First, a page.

Around the world, there are 1.7 million hip fractures annually, mostly in older people as well as women with osteoporosis. Hip fractures can be hazardous, especially for elders, because it often requires intense rehabilitation and results in seniors who cannot lead an independent life.
Also, between 20 and 30 percent of these patients die from complications. Hip fractures demand a great amount of care and result in heavy costs to the healthcare services, in addition to being painful for the patients. In fact, a previous study reports that costs of fractures fragility in the European Union account for around 55 percent of all costs.
Principal investigator, Associate Professor Torkel Brismar of Karolinska Institutet's Department of Clinical Sciences, Intervention and Technology, says:
"If we can identify people with osteoporosis and treat them with drugs, we can reduce the risk of hip fracture. Our research shows that DXR is a technique that lends itself well to this, maybe at general health check-ups, or screenings, for example, or when people seek treatment for a suspected hand or wrist fracture."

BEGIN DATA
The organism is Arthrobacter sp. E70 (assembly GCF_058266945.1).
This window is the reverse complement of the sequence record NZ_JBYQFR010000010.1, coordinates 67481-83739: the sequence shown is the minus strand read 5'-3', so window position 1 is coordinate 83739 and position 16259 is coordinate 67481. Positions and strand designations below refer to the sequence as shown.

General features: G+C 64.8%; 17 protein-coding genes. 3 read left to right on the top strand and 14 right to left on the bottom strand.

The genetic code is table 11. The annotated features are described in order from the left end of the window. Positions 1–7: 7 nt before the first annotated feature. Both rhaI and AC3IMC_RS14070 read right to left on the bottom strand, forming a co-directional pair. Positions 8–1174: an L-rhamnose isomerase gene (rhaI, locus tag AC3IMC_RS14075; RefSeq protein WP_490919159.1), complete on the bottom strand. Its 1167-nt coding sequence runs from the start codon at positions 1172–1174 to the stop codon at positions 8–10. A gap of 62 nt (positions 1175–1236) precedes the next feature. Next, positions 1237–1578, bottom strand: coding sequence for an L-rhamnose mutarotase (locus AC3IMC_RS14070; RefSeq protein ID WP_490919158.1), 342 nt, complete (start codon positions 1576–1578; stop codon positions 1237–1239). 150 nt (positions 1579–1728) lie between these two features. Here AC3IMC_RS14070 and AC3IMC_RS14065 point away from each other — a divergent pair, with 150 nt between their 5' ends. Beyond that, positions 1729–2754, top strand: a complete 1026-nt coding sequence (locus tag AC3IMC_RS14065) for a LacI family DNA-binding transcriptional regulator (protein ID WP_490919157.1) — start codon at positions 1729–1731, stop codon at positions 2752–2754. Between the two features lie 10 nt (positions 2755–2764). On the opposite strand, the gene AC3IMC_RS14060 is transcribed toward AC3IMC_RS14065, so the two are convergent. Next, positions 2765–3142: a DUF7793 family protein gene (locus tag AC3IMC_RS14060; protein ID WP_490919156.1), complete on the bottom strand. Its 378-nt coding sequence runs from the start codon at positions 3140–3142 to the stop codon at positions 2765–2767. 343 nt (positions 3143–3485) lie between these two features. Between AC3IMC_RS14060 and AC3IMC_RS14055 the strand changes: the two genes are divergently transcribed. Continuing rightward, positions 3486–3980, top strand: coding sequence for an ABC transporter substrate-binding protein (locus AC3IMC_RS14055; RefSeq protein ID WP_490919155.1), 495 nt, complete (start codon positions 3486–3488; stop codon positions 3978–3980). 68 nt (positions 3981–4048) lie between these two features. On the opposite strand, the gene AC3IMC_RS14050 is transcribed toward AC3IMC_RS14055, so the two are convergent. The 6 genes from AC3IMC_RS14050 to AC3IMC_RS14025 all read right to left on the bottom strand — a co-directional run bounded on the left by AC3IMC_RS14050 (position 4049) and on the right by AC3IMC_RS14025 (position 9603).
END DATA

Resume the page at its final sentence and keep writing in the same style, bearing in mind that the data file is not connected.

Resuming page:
During the current study, the research team assessed digital hand X-rays take at three separate hospitals in Stockholm, Sweden between 2000 and 2008. Their data consisted of pictures from 8,000 men and women aged 40 or older. They linked bone density in the hand to risk of hip fracture by using DXR and by looking in the National Board of Health and Welfare fracture registry.
Examination of a sub-group of 122 patients who underwent a post X-ray hip fracture, revealed that they had notably lower bone density than those who had not had a hip fracture; when adjusted for age, it showed the same result.
DRX uses a regular X-ray of the hand to examine the thickness and texture of the metacarpal bones. The automatic analysis consists of about 1,000 measurements. The normal procedure for measuring bone density is DXA (dual-energy ray absorbtiometry).
In the current study, investigators showed that DXR is at least as successful as DXA, meaning that the former could be an important feature of osteoporosis examinations in the future (in addition to a general screening).
Many first time projects are starting in several countries to determine whether DXR screening of bone density is a helpful way of preventing hip fractures.
Written by Kelly Fitzgerald